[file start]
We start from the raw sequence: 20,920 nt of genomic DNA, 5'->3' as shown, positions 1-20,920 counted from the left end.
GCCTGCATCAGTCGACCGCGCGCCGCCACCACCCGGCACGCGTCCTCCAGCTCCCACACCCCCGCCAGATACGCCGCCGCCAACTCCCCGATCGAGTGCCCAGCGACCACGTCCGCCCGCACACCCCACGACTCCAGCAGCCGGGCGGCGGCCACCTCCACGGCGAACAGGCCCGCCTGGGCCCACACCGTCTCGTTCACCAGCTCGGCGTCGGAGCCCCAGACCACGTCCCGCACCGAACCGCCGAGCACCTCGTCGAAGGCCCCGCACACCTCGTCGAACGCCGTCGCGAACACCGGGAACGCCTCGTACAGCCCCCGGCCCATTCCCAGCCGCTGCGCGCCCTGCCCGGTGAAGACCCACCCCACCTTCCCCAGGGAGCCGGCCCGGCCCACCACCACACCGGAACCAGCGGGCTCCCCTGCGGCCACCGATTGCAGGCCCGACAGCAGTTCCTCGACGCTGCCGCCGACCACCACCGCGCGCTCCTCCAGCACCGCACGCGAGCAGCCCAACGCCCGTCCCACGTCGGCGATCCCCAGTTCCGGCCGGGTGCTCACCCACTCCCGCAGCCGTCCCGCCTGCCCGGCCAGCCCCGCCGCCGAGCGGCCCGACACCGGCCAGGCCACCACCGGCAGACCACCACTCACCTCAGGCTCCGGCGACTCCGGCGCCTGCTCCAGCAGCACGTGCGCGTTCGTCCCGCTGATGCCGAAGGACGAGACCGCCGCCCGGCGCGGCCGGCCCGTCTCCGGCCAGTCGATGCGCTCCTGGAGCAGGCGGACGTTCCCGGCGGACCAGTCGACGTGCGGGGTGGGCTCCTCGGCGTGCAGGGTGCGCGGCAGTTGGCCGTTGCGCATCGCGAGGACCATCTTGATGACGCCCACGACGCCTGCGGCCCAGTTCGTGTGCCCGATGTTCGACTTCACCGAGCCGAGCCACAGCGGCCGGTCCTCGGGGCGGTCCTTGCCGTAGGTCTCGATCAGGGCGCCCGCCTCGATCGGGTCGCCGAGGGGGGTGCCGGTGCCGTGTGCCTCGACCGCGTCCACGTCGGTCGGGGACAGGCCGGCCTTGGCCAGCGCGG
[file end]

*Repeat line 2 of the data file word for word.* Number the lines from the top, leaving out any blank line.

GCCTGCATCAGTCGACCGCGCGCCGCCACCACCCGGCACGCGTCCTCCAGCTCCCACACCCCCGCCAGATACGCCGCCGCCAACTCCCCGATCGAGTGCCCAGCGACCACGTCCGCCCGCACACCCCACGACTCCAGCAGCCGGGCGGCGGCCACCTCCACGGCGAACAGGCCCGCCTGGGCCCACACCGTCTCGTTCACCAGCTCGGCGTCGGAGCCCCAGACCACGTCCCGCACCGAACCGCCGAGCACCTCGTCGAAGGCCCCGCACACCTCGTCGAACGCCGTCGCGAACACCGGGAACGCCTCGTACAGCCCCCGGCCCATTCCCAGCCGCTGCGCGCCCTGCCCGGTGAAGACCCACCCCACCTTCCCCAGGGAGCCGGCCCGGCCCACCACCACACCGGAACCAGCGGGCTCCCCTGCGGCCACCGATTGCAGGCCCGACAGCAGTTCCTCGACGCTGCCGCCGACCACCACCGCGCGCTCCTCCAGCACCGCACGCGAGCAGCCCAACGCCCGTCCCACGTCGGCGATCCCCAGTTCCGGCCGGGTGCTCACCCACTCCCGCAGCCGTCCCGCCTGCCCGGCCAGCCCCGCCGCCGAGCGGCCCGACACCGGCCAGGCCACCACCGGCAGACCACCACTCACCTCAGGCTCCGGCGACTCCGGCGCCTGCTCCAGCAGCACGTGCGCGTTCGTCCCGCTGATGCCGAAGGACGAGACCGCCGCCCGGCGCGGCCGGCCCGTCTCCGGCCAGTCGATGCGCTCCTGGAGCAGGCGGACGTTCCCGGCGGACCAGTCGACGTGCGGGGTGGGCTCCTCGGCGTGCAGGGTGCGCGGCAGTTGGCCGTTGCGCATCGCGAGGACCATCTTGATGACGCCCACGACGCCTGCGGCCCAGTTCGTGTGCCCGATGTTCGACTTCACCGAGCCGAGCCACAGCGGCCGGTCCTCGGGGCGGTCCTTGCCGTAGGTCTCGATCAGGGCGCCCGCCTCGATCGGGTCGCCGAGGGGGGTGCCGGTGCCGTGTGCCTCGACCGCGTCCACGTCGGTCGGGGACAGGCCGGCCTTGGCCAGCGCGG